Old News #1: Ghostbusters Clippings!

Welcome to Dino Drac’s hot new series: OLD NEWS!

In this recurring feature, I’ll be digging up ancient newspaper ads and articles, mostly from the ‘80s and ‘90s. It doesn’t sound so interesting when I put it that way, but trust me, some this stuff will punch you in the heart.

After all, with virtually all video-related media being so easily accessible these days, it takes a much deeper dig to make us nostalgia nuts say “wow.”

When you see some of these clippings, I think you’ll say “wow.”

(November 1984)

Each edition of OLD NEWS will tackle one specific topic. Since I’m starting this series during the Halloween Countdown, it seemed appropriate to kick things off with Ghostbusters!

Scroll forth, and be merry. I’ve divided this edition’s clippings into sections, which cover everything from Kenner’s Real Ghostbusters toys to Hi-C Ecto Cooler!


(April 1997)

(March 1997)

(August 1991)

As an extremist Ecto Cooler historian, finding this trio of 1990s supermarket ads was a complete thrill. (And check out those prices! 69 cents for a 46 ounce can?!)

While many consider Ecto Cooler an ‘80s thing, it was actually much more a ‘90s thing, surviving nearly that whole decade with an evolving assortment of containers and label designs. (As I recall, the final version of Ecto Cooler didn’t even have Slimer on the label!)

Bonus points to the last two ads, which used adorable Ecto Cooler sketches instead of product photos. (Presumably because ink-draining product photos so often looked like garbage in black-and-white!)


(Pay Less Stores, November 1987)

(Toys “R” Us, October 1987)

(Kmart, September 1988)

(Pay Less Stores, August 1988)

(Toys “R” Us, January 1991)

There’s a lot to love in the above section, which features all sorts of toys from Kenner’s Real Ghostbusters collection. Given that line’s bulletproof reputation and the fact that so many of us still have the toys, it’s easy to forget that most of them are now more than 25 years old!

Much of what you’ll see up there is awesome in self-explanatory ways, but I did want to make two points:

1) The second ad was part of Toys “R” Us’s Halloween push in 1987. I just love that they snuck RGB toys into the mix, correctly estimating that kids would accept them as Halloween-appropriate. (In fact, many RGB toys — like the advertised Ghost Zapper — ended up as part of our costumes!)

2) The last ad, again from TRU, is fantastic both for its now-enviably low prices and for the fact that someone actually drew the action figures. (PS: You may remember that wolf dude from an old edition of Five Random Action Figures!)


(July 1984)

(August 1984)

Judging by the many Ghostbusters movie ads I found, the film spent a very long time in theaters, and was commonly dusted off even after it hit videocassette.

It was a hit from the start, of course, but it’s still a treat to see ads from a time when it hadn’t yet become a global phenomenon and an outright franchise. The two shown above are just local theater ads not directly affiliated with the movie, which explains the charmingly crude Ghostbusters logo tacked onto the second one!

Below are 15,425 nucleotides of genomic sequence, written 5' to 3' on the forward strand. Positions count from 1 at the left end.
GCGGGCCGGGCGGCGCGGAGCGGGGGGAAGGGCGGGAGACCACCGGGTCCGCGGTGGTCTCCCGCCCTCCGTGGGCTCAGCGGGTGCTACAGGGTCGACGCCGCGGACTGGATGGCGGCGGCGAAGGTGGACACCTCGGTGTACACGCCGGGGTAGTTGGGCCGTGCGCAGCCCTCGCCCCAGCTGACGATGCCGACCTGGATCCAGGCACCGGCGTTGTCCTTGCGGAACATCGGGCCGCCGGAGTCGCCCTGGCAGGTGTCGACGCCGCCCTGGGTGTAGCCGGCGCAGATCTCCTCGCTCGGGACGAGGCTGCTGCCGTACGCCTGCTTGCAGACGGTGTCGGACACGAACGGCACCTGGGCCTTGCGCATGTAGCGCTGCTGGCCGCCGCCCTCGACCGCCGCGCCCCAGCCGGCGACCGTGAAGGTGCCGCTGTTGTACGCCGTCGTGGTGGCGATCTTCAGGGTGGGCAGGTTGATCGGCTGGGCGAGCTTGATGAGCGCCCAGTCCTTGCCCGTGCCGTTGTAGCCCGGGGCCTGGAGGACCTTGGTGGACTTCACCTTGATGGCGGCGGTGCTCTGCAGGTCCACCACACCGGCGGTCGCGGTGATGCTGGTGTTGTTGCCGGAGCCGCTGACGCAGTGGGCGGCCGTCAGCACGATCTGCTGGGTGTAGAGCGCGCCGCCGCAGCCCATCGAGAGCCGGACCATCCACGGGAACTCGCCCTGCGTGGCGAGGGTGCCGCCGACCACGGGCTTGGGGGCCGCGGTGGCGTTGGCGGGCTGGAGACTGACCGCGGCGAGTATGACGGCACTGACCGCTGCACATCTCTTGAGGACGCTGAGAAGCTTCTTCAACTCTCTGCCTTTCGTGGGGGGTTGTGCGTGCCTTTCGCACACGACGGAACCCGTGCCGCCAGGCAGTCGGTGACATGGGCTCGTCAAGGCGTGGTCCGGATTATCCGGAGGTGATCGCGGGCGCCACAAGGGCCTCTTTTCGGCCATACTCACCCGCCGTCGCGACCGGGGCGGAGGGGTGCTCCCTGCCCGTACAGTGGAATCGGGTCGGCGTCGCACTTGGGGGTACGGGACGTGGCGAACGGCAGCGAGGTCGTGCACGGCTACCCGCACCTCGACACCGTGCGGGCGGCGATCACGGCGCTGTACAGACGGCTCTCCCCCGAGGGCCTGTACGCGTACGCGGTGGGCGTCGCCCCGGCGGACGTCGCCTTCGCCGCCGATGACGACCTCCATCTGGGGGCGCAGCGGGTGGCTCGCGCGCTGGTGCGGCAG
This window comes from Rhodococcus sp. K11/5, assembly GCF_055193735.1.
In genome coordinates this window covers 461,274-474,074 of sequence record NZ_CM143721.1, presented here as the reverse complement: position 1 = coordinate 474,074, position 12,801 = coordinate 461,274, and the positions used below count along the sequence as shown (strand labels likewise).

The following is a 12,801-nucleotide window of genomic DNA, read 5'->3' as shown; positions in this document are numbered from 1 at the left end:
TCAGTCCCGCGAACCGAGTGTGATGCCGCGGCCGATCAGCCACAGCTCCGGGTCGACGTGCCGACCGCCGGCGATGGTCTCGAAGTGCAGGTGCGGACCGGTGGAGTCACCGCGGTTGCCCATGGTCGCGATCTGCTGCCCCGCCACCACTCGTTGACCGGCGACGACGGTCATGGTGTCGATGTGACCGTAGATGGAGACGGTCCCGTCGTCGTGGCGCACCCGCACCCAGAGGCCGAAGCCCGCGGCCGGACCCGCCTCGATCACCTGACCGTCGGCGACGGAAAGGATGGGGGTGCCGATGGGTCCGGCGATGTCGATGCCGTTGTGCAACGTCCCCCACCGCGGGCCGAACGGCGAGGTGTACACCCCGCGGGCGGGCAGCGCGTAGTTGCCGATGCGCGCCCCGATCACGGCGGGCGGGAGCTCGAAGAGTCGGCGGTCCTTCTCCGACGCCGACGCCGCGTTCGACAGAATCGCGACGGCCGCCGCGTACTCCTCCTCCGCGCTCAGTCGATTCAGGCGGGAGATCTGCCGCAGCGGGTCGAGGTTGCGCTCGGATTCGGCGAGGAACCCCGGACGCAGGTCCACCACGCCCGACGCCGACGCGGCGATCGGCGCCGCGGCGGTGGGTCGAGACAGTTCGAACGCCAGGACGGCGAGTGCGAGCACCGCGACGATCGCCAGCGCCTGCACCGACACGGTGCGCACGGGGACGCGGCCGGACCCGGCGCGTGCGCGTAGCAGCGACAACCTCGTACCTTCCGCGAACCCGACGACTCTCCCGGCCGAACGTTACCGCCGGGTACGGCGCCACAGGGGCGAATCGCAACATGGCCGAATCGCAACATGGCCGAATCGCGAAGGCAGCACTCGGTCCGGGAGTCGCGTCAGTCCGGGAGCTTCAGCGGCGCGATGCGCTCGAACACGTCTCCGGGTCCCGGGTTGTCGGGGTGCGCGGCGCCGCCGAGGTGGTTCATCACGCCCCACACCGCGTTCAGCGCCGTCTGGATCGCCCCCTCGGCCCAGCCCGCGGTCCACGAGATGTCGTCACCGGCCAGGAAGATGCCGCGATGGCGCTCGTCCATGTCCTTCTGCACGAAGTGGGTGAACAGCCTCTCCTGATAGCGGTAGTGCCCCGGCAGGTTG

Also: While I obviously knew that both films debuted in 1984, I don’t think I was consciously aware that Ghostbusters and Gremlins played at the same time. Wow. Heaven!


(October 1985)

(October 1985)

When Ghostbusters hit video, it was an incredible success on the rental market. Actually, it was so successful that many video stores made sure to explicitly mention the film in their ads!

That first ad just kills me. That store was actually NAMED after Ghostbusters! Between the promise of a huge Halloween selection and the clumsy “Hollywood lights” border, it makes me pine for so many obsolete things.

The second ad mentions that people could rent VCRs for $10 a week. Yup, this was really a thing. At the time, far from all families had a VCR. (When we got ours, it was event on par with my father buying a new car. No exaggeration.)


(July 1988)

(November 1986)

NEWcereal-safewayapril86(April 1986)

Ralston’s Ghostbusters Cereal lasted for many years, always adopting new names and gimmicks to keep up with the most recent GB trends. (You’ll notice that in the three ads shown above, no two boxes are exactly alike.)

The taste of Ralston’s “limited edition” cereals was historically iffy, but whenever they grabbed a big license, they knew how to put it to good use. Ghostbusters Cereal was an absolute must-have, arriving in boxes that looked like 3D movie posters, and always full of bright, thematic marshmallows.


(June 1989)

Back in ‘89, Hardee’s scored big with a massive Ghostbusters II promotion, which involved everything from kids’ meals to a big budget television commercial. We didn’t have Hardee’s restaurants around here when I was a kid, and I remember being so pissed that I never got to pull a hamburger out of plastic Ecto-1.

The “cult favorite” of the promotion was the Slimer Sundae — a cup of soft vanilla ice cream topped with gruesomely green, bubble gum flavored “sauce.” In certain circles, the Slimer Sundae is even more revered than Ecto Cooler!


(June 1988)

(August 1984)

…and here are some miscellaneous bits to wrap things up, including cute fan art a kid sent to his local paper, and an advertisement for the official Ghostbusters soundtrack. (…and also for Lionel Richie’s Can’t Slow Down, because hell, why not?)

Hope this sparked some memories for you! Good ones, I mean!

Stay tuned… there are more editions of OLD NEWS on the way, soon!